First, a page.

of the Quality Interagency Coordination Task Force (QuIC)
On behalf of
Secretary Alexis Herman, my co-chair of the Quality Interagency
Coordination Task Force (QuIC) and myself, I would like to update
you on the progress of the QuIC. You directed us to convene the
QuIC to further the recommendations of your Advisory Commission
on consumer Protection and Quality in the Health Care Industry.
We are very pleased and proud to report that the QuICin existence
only a little longer than a yearalready has proven to be valuable
and successful means of coordinating Federal efforts to improve
the quality of health care services provided in this Nation. We
are very confident that the work of the QuIC and its extraordinary
collaboration will serve as a model for the private sector.
As you noted
in March 1998, Federal agencies with health care responsibilities
exert significant power in the health care industry, and working
together they cold improve the quality of health care for all Americans.
Since they first met in May 1998, the Cabinet Departments and Agencies
participating in the QuICDepartments of Defense, Veterans
Affairs, Labor, Commerce, and Health and Human Services, and the
Office of Personnel Management, the Office of Management and Budget,
the Coast Guard, the Bureau of Prisons, the Federal Trade Commission
and the National Highway Traffic Safety Administrationhave
proven to be deeply committed to ensuring that we provide or purchase
high quality health care services. Dr. John Eisenberg, Administrator
of the Agency for Health Care Policy and Research, serves as Operating
Chair of the QuIC.
The QuIC has
identified five areas that are common to the mission of each agency
and that are of profound significance to improved health care quality:
1) providing patients and consumers with information to assist in
their choices; 2) pursuing key opportunities for clinical quality
improvement; 3) enhancing quality measurement; 4) developing the
workforce; and 5) improving information systems. A multi-agency
work group has been assigned to each of these areas to develop innovative
projects that will achieve its goals. Health care leaders in each
agencyand the QuIC as a full bodymeet periodically to
steer the actions of the work groups and ensure that participating
agencies are aware of and contribute to the projects.
The QuIC can
already boast a number of significant achievements. We would like
to highlight a few:
Care: The QuIC has greatly enhanced Federal collaboration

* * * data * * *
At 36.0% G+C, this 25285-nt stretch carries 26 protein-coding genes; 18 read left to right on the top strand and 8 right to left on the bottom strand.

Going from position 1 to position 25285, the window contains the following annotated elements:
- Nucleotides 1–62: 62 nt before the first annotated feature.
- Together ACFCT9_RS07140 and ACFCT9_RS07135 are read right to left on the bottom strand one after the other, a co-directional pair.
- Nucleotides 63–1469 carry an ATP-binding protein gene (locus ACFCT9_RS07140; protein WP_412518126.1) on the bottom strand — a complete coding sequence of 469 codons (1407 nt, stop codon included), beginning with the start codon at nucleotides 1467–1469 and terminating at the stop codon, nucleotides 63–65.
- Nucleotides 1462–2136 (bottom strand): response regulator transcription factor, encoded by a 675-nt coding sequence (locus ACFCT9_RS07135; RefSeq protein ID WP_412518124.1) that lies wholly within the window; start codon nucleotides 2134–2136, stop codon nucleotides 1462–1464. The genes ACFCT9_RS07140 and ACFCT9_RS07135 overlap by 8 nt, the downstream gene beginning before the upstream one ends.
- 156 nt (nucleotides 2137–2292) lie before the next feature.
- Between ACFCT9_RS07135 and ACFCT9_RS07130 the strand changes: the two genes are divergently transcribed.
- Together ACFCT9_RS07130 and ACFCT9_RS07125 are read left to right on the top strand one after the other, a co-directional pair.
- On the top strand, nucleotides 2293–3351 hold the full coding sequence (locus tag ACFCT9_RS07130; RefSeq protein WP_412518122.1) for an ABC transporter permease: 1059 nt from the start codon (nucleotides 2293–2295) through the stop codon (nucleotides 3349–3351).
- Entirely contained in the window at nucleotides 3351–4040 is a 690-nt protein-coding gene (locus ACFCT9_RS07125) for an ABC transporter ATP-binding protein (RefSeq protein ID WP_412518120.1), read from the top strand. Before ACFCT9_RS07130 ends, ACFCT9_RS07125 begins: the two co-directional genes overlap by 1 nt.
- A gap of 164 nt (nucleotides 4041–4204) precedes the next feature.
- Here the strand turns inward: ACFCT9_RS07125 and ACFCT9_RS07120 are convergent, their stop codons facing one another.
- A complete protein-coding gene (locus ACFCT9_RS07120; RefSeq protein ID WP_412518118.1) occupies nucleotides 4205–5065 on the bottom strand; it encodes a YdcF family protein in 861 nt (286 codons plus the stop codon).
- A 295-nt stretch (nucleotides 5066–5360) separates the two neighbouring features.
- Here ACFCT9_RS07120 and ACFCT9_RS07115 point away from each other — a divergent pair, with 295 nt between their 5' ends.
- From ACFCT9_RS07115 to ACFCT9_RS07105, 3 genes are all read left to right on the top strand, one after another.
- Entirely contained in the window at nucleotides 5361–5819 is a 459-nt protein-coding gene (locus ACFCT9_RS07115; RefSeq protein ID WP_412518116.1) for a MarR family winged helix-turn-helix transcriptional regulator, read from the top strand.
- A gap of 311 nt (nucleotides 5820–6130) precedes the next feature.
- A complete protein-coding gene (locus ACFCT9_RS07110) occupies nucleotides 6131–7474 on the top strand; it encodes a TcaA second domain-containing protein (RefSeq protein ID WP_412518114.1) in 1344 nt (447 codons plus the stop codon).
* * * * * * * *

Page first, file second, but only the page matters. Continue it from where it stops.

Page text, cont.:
on the Diabetes Quality Improvement Project (DQIP). This is particularly
evident in three areas:
the auspices of the QuIC, a number of Federal agencies are
collaborating on the creation of a common clinical practice
guideline to improve diabetes care. These agencies will use
the guideline to improve the performance of providers.
- A conference
was held in August to share specific successful strategies
for improving diabetes care. The attendees were organizations
seeking to improve their current practices. The QuIC agencies
brought their success stories and strategies to this conference.
- The QuIC
is seeking a broad agreement among Federal agencies to collect
and report the performance of providers using diabetes measures
developed by DQIP to judge the quality of clinical care.
Medical Errors: The QuIC is working with the Institute for
Healthcare Improvement (IHI) to create an initiative that will
test several strategies for rapidly reducing the number of medical
errors committed in "high-hazard" health care settings, including
emergency rooms, intensive care units, and on-site rescue operations,
around the country. Based on the results of previous IHI initiatives,
we hope that some sites will be able to achieve reductions of
25 to 30 percent in the number of errors within 12 to 15 months.
Information Available to Consumers: The QuIC has aided the
Federal Trade Commission in augmenting its Consumer.gov web site
to include information on health care quality. Through this gateway,
the QuIC now links to all of the Federal sites that provide information
to assist people in making choices about their health care plans
and providers, including information on the quality of health
plans for Medicare beneficiaries, Federal employees, and participants
in DoD's Tricare plans. There are also links to the Department
of Labor's health benefits education campaign to help people understand
what they are getting and what their rights are.
- A Glossary
of Commonly Used Terms. The QuIC agencies realized that there
could be great benefit to the American people if we could agree
to reduce the chance of confusion by using the same terms to mean
the same things in our public communications. A set of terms has
been developed and is being circulated to the Federal agencies
to solicit their agreement to use the terms. We expect to have
that agreement in October.
report includes more detail on these
and other accomplishments of the QuIC. We would be pleased to brief
you on the work of QuIC to date and its plans for the future.
of the Quality Interagency Task Force as of September 21, 1999
to QuIC Home Page
Department of Health and Human Services